And just to give an example, Philippines in its own has, I don't know, like hundreds of islands. Any of these Asian countries, they're huge, and some of them, they always wanted to be in touch with their friends across the country. And the computer really facilitated this for them. And obviously they also want to be cool, right? They want to be using WhatsApp, they want to be using Skype. Having access to this kind of technology suddenly made it possible for them to do that.


Cordelia McGee-Tubb:

Yeah. It seems like you travel quite a bit. Could you talk with us a little bit about just like accessibility differences that you've noticed across different countries or even continents?


Victor Tsaran:

Oh. Yeah, you know what, you probably needed a separate show for that because there's just so much. I mean, mobility is probably one of the biggest things that I'd have to point out. In general, the world hasn't been built with blind people in mind. And so as a result, there's just obstacles everywhere. And I think the one thing I did learn from my travels is you just have to accept the way the world is and just rely on people whenever you can. I also feel that Tongue is one of the best assistive technology we have, right? I mean ...


Will Butler:

The Tongue, huh? Is that what you said?


Victor Tsaran:

Yeah, the Tongue. Yeah, T-O-N-G-E. Yeah, the Tongue. And it's just a reality that wherever you go as a blind person you're just going to encounter all sorts of difficulties.


Victor Tsaran:

Now the one thing that I do find helpful today, as much as I tend to sometimes complain about, in Silicon Valley for example, we tend to see everything through pink glasses. It's like, "Oh my god, we're already living in 25th century and artificial intelligence can do everything." And in reality we know assistive technology of today, yes, we've gone miles ahead. But we're so far away from what we're promised by some of the biggest companies, including my own. We know that some of these things are great when you sit in your room on the couch, but once you get outside and you start using these things, they either don't work or they really work half of the time and you feel like a kid happy if something does work, like, "Oh my God, it's actually scanned the words. Whoa. It really did it," you know?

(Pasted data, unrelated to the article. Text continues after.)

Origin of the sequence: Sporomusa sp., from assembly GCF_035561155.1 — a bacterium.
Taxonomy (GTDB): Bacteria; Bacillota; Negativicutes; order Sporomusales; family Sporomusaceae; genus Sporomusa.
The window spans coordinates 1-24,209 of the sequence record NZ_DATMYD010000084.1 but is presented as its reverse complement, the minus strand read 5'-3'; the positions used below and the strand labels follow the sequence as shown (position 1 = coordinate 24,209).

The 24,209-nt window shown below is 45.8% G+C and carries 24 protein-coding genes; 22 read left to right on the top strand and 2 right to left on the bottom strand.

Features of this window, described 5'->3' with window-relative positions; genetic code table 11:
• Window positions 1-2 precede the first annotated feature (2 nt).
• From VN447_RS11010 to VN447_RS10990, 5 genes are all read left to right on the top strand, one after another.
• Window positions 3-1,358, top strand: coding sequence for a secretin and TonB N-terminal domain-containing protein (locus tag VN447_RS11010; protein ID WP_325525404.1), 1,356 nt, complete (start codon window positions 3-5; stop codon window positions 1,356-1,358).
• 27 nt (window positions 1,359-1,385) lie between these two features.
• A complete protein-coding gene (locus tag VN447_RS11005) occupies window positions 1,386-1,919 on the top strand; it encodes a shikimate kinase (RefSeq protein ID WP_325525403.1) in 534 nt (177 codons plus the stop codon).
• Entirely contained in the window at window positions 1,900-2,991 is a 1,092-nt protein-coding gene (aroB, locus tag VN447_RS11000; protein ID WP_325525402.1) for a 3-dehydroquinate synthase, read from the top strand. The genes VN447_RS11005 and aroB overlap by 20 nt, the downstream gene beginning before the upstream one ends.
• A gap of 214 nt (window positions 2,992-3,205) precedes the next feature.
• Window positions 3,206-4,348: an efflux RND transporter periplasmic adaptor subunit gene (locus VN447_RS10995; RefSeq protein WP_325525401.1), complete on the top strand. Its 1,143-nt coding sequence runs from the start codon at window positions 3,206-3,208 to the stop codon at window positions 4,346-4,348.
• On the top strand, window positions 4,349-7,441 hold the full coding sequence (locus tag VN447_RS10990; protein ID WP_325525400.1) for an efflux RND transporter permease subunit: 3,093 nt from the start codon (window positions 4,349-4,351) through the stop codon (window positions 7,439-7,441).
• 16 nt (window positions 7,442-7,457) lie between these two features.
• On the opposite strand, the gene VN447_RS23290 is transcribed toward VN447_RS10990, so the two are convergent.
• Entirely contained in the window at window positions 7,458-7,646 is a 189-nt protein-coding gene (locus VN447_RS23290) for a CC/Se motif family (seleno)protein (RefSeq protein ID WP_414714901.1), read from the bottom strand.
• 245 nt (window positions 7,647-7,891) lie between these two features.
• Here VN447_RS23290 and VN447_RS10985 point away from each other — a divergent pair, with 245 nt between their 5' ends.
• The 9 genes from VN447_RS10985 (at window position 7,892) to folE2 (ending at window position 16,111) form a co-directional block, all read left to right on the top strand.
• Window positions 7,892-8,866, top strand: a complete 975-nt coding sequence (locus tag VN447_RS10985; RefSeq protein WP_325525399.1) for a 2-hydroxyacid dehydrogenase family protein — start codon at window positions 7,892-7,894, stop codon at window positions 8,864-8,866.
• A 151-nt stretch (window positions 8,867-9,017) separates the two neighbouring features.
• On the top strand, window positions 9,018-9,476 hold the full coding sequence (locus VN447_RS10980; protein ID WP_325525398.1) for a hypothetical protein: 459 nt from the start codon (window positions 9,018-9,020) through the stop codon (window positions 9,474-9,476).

Will Butler:

Yeah.


Victor Tsaran:

And it's great. Again, it's not to complain. It's just to say that there's a disconnect between what's promised to people on the website or on the internet and what's actually in the reality.


Victor Tsaran:

But one thing I did learn that I try to take as much advantage as I can of what does work, like Seeing AI on iOS or Lookout on Android. As much as these things might not always work, when it does work in a situation where you have no other way to deal, for example, I mean simple things. You get into hotel and you need to sort out what's a shampoo and what's a soap. They're only the same bottles, right? Like, how would you know which one is which? Well, thank god we do have something like Lookout and Seeing AI that I can actually, okay, it does take me probably a little longer than the sighted person, but you know what, in three minutes, two minutes' time, I can with garbled OCR text I can figure out what is what. And this is a small thing, but it's, you can't complain when things do work, right?


Victor Tsaran:

Or when I travel, I quite a lot to use Google Translate. And some people don't even, some of the friends they don't even know that I don't speak their language because I would send them like WhatsApp message in their native language and they're like, "Well, I didn't know you speak Italian." I was like, "No, I don't." But it's, again, something that sighted people probably take for granted, but for us, if I can grab Google Translate and point at a foreign text and is going to translate it to me on the fly into English, I mean, I can't complain because for me it's not just a matter, oh yeah, now it translated something, but it also not only translated, it also made it accessible to me. So yeah.


Will Butler:

What was Silicon Valley like almost 20 years ago? When you arrived, and when you stepped foot on a campus like Yahoo for the first time, what was your role there and how were you received?


Victor Tsaran:

Yeah, I was the very first blind person in the whole company. So that probably gives a little bit of an idea of what it might have felt like. Silicon Valley I think, the one thing that does go for is that people are generally very accepting and open minded, but it's a very wide field and you have to figure out how to act on it because people have to tackle priorities. And honestly, accessibility back then used to be something that people maybe heard about it, especially those who worked on the web. They might have heard about best practices and things like that. But nobody had any idea of how a screen reader worked, how to you even make things accessible. And one of the big challenges I think in Silicon Valley is reconciling, creating bleeding edge technology and making them accessible.


Victor Tsaran: